FIG. 13 illustrates a preferred tilt angle for a dyed FLC;
FIG. 14 illustrates a standard tilt angle for a dyed FLC;
FIG. 15 shows the display of FIG. 10 with a black mask in an alternative position;
FIG. 16 shows the structure of a 3D display using a directional backlight constituting an embodiment of the invention;
FIGS. 17 to 22 correspond to FIGS. 4, 8 to 11 and 15, respectively, but show alternative configurations of 3D displays having rear parallax barriers;
FIG. 23 shows the structure of a 3D display having a rear reflective parallax barrier;
FIGS. 24 to 26 illustrate alternative arrangements of reflective parallax barriers in an SLM;
FIG. 27a illustrates an electrode pattern for an SLM which is switchable between a barrier state providing fixed transmissive slits and a clear state;
FIG. 27b illustrates an electrode pattern for an SLM which is switchable in regions;
FIG. 28 illustrates an electrode pattern for an SLM which, in its barrier mode, provides slits whose positions are controllable so as to permit observer tracking in a 3D display;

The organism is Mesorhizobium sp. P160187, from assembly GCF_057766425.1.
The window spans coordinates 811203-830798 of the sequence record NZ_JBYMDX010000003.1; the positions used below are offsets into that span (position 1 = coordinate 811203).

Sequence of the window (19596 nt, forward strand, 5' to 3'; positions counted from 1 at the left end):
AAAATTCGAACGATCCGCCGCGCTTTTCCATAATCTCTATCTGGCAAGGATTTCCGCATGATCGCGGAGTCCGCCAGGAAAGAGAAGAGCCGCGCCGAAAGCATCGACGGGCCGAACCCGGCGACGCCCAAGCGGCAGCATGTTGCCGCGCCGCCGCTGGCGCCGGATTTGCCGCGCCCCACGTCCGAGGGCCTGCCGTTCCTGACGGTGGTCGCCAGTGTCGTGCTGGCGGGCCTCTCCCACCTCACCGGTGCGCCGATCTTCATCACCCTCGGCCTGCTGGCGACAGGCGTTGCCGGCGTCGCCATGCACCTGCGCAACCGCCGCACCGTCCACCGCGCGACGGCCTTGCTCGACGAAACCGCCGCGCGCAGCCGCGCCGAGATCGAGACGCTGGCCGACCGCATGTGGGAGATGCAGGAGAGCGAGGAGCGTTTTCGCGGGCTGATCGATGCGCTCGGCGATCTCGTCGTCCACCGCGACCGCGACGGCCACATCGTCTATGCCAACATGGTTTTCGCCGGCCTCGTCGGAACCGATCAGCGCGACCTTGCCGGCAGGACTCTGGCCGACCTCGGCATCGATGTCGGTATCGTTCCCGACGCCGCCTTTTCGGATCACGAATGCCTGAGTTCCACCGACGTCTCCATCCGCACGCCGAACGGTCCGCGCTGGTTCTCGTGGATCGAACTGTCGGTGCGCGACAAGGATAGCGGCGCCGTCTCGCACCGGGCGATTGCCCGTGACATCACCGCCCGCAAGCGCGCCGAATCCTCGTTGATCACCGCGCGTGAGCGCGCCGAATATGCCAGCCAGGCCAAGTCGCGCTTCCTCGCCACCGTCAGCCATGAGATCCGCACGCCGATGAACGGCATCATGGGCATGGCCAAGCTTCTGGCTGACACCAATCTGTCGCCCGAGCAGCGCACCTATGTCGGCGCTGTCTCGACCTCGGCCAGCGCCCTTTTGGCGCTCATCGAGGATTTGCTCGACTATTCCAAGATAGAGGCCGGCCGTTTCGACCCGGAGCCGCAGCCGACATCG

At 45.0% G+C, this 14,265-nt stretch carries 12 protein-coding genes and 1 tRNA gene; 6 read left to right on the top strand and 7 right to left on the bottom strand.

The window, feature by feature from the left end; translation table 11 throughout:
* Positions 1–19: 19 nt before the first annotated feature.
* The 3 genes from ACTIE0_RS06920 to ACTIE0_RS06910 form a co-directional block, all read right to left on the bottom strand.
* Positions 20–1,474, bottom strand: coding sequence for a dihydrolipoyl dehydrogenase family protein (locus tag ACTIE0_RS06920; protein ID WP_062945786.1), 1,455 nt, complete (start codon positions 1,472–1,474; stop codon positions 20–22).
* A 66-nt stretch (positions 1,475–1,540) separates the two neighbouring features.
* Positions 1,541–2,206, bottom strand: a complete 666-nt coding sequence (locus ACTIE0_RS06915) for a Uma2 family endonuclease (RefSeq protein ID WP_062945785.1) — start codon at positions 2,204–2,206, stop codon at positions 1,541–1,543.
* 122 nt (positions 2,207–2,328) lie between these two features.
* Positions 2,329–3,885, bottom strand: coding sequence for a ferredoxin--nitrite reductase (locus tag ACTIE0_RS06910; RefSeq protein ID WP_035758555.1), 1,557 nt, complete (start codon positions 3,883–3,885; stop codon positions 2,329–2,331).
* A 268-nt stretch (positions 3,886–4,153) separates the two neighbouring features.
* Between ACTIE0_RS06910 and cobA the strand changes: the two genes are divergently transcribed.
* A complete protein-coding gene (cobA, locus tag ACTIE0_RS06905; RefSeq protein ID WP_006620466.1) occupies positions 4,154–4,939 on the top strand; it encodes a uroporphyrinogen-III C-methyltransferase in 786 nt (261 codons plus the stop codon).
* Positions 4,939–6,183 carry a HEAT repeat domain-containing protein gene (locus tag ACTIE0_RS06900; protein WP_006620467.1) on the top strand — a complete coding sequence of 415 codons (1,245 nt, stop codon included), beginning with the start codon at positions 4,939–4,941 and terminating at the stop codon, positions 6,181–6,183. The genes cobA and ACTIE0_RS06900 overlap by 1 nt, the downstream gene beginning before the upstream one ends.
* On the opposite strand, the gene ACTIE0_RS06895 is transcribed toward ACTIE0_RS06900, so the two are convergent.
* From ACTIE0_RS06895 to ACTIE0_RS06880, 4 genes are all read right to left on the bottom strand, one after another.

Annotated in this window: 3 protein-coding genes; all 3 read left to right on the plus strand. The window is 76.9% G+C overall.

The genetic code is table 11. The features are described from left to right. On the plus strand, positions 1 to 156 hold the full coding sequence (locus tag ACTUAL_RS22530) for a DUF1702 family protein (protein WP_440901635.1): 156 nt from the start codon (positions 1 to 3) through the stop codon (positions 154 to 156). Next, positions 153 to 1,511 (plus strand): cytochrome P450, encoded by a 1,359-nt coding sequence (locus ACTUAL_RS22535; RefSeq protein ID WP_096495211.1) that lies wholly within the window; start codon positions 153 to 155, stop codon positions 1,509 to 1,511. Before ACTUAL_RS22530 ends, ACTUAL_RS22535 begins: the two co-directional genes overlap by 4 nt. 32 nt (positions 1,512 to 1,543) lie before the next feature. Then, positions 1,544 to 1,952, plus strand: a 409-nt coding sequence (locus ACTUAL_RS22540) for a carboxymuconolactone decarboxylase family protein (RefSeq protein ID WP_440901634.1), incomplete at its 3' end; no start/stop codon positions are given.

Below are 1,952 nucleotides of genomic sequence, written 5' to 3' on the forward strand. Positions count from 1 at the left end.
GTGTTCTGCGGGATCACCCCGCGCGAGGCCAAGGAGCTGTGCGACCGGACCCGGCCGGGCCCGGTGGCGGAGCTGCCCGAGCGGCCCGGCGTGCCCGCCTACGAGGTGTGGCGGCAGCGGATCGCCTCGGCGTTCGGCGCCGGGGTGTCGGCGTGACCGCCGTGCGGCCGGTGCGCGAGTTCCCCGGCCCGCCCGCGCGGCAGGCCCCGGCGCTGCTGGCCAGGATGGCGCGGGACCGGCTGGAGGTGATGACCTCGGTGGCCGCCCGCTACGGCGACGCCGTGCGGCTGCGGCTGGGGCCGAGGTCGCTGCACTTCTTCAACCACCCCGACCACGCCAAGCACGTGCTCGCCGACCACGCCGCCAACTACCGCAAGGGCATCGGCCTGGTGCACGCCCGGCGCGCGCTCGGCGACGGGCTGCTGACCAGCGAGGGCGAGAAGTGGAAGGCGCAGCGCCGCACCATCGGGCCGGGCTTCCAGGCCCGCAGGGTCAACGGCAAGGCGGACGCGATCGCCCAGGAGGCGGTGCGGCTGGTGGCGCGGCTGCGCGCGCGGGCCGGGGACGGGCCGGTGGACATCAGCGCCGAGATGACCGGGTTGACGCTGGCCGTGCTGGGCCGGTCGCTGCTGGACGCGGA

FIG. 29 illustrates an electrode pattern for an SLM permitting observer tracking and dynamically configurable 2D and 3D zones in a 3D display;
FIG. 30 illustrates a possible configuration of 2D and 3D zones on a display having the electrode pattern of FIG. 29;
FIGS. 31 and 32 illustrate two arrangements of temporally multiplexed 3D displays using an SLM of the type illustrated in FIGS. 8 and 18;
FIG. 33 illustrates use of an SLM of the type shown in FIG. 5 to provide a steerable backlight in a temporally multiplexed 3D display;
FIG. 34 illustrates use of an SLM of the type shown in FIG. 5 in a 3D display having spatial and temporal multiplexing;
FIG. 35 illustrates a display similar to FIG. 34 but with a rear parallax barrier;
FIG. 36 illustrates operation of a display of the type shown in FIG. 8 for simultaneously tracking two observers;
FIG. 37 illustrates the appearance of an SLM of the type shown in FIG. 5 for different observer tracking modes; and
FIG. 38 is a diagram illustrating the effect of slit width on window quality or crosstalk and brightness.
Like reference numerals refer to like parts throughout the drawings.
FIG. 4 illustrates an autostereoscopic 3D display of the front parallax barrier type comprising an LCD 1 and an electronic parallax barrier in the form of an LCD 2. The LCD 1 may be of the same type as shown in FIG. 1 and comprises a liquid crystal layer 3 which provide a 2D array of pixels for modulating light incident from a light source (not shown) in the direction 5 with spatially multiplexed 2D images recorded from different viewpoints.